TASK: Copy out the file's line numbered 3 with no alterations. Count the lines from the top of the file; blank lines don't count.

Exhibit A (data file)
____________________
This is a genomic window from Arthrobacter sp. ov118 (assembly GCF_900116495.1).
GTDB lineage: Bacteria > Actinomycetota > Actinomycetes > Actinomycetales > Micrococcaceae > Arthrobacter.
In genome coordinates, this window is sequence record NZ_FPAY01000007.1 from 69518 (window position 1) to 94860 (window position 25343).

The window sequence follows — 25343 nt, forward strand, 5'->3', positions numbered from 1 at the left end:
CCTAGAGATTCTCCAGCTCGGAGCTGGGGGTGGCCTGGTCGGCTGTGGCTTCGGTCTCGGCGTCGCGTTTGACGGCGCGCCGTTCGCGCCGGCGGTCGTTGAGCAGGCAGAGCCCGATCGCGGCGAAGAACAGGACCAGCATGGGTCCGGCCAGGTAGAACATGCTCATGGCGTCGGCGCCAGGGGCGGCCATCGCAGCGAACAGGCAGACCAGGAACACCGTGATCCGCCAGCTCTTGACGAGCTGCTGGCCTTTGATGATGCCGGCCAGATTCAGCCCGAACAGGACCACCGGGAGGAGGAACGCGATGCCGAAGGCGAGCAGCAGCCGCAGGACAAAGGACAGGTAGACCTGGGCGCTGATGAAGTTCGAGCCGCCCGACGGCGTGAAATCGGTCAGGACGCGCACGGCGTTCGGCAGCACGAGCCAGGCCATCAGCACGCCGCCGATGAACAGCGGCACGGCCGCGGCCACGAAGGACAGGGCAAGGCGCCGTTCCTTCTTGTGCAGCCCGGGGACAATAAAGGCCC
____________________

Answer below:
In genome coordinates, this window is sequence record NZ_FPAY01000007.1 from 69518 (window position 1) to 94860 (window position 25343).